Icons are our simplest visual storytelling expression. Icons should represent a single concept, as opposed to illustrations which mix together multiple concepts into a visual story.
Our icons only use as many lines as needed to capture the essence of each concept.
By avoiding realism, our audience can focus on the sentiment instead of getting lost in the details of an idea.
Always use flat design and never use perspective.
Icons should use as little lines as possible that still captures the essence of the subject
This paper shredder is only constructed from fundamental shapes of rectangles, a triangle, and a circle.
To create visual harmony with other design elements, all icons are created using fundamental shapes of squares, triangles, and circles. Stick to 90 and 45 degree angles where possible. Round edges or use curves sparingly, and primarily to express nature, such as waves, grass, trees, etc.
Individual icons be grounded by a primary fundamental filled shape(s) in aqua or a secondary color. Not every shape has to be outlined.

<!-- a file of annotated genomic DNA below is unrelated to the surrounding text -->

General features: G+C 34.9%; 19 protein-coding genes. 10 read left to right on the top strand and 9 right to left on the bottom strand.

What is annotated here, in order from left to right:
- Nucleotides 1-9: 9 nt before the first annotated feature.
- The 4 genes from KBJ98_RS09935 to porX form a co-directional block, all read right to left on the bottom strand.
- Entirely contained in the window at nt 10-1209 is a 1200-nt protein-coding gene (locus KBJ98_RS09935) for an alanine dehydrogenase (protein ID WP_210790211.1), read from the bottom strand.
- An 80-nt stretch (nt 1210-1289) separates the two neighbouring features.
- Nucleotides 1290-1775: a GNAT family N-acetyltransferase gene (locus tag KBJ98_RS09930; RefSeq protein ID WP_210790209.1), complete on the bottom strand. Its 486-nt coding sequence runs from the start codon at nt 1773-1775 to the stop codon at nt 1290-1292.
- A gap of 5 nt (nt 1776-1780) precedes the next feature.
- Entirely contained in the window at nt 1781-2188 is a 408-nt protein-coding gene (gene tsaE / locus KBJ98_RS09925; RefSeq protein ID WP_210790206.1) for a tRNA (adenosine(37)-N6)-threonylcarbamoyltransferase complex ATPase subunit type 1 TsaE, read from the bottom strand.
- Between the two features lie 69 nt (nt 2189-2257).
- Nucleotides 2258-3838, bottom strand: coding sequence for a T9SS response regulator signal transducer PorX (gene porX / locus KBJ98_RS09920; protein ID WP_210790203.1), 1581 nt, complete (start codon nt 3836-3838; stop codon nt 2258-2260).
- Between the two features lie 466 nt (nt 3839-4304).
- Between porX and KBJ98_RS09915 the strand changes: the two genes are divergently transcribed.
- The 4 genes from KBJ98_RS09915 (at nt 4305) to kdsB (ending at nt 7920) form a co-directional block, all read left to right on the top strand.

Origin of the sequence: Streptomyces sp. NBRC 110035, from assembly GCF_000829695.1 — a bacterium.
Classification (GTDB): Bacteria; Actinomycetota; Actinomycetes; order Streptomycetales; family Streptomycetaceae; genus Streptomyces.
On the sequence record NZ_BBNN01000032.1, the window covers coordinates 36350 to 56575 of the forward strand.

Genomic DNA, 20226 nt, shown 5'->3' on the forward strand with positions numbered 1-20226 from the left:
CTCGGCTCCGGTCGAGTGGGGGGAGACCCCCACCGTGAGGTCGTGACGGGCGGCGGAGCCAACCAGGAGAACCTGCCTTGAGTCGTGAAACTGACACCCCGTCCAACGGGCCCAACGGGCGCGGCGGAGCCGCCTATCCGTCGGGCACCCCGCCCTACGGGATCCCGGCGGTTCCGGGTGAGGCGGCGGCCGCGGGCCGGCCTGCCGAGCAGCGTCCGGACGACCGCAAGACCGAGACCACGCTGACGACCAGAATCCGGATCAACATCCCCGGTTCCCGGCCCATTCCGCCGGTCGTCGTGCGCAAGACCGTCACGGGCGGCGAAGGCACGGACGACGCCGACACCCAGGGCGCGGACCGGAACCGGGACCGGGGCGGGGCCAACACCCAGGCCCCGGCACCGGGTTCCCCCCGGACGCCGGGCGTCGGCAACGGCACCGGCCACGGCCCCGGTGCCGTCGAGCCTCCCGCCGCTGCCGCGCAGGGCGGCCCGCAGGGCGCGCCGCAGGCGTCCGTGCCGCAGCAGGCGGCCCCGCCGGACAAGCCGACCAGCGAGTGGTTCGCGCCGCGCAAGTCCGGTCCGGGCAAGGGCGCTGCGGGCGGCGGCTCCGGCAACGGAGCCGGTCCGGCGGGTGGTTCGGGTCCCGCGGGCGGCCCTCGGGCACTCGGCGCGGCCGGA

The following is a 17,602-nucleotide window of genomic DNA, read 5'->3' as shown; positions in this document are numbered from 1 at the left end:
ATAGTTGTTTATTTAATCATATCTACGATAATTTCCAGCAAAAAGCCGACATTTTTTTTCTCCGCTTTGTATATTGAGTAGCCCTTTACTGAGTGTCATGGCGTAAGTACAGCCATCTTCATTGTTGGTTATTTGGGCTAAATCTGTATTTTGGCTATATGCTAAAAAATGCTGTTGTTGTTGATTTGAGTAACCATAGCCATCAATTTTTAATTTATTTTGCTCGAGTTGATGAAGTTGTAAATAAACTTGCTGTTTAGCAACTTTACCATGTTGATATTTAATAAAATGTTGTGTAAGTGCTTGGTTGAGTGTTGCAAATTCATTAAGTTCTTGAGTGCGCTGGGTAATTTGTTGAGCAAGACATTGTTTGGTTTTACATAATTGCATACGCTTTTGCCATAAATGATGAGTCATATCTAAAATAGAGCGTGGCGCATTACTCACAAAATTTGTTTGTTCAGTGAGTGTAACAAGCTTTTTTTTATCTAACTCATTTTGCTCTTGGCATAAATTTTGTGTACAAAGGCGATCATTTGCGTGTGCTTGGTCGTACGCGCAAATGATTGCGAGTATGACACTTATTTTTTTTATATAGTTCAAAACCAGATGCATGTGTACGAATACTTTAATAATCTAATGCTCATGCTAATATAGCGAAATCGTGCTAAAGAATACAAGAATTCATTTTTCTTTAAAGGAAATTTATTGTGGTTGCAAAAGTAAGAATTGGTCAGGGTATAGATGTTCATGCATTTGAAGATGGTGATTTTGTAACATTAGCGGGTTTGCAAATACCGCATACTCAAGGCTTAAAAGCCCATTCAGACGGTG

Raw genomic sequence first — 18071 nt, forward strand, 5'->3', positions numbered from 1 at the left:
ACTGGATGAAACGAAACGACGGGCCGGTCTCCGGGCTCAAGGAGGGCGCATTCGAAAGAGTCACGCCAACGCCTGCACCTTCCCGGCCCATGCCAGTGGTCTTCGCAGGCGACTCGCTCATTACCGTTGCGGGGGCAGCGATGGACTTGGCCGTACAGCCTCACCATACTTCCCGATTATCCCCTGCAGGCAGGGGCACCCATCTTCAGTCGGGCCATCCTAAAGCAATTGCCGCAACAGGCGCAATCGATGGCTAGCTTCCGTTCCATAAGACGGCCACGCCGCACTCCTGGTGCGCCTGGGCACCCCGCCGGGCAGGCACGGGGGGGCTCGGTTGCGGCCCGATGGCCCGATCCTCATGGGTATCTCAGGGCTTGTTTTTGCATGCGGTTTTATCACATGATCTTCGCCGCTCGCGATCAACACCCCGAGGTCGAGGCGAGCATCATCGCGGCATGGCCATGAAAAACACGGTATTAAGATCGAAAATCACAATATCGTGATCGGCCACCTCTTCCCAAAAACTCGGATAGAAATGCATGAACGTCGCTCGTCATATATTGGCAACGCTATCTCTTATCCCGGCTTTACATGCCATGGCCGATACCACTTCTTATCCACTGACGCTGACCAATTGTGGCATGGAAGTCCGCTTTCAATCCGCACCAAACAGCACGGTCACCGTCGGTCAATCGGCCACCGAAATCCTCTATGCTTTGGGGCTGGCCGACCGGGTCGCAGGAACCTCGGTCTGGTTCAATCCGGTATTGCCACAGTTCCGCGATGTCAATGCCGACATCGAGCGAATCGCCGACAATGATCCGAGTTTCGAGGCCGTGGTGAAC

Combine icons to create a cohesive pattern
Though simple, our icons can still express great life and joy.
Our icons incorporate moments of life, warmth, motion or delight where possible. Whether that's the light from a lamp or the fluid motion of waves - no moment is too small.
The rays of light from the lamp and the buttons on the chair bring this icon to life, giving it soul and spark.
All the lines above are connected to at least one other line. The money-slot is seamlessly connected with the pig's ear, following the principle of continuation.
Simplify and connect linework where possible. This creates a sense of connection and flow within each element.
When combining elements we look for smooth continuation, similarity in shapes, and closure - creating as many uninterrupted lines as possible.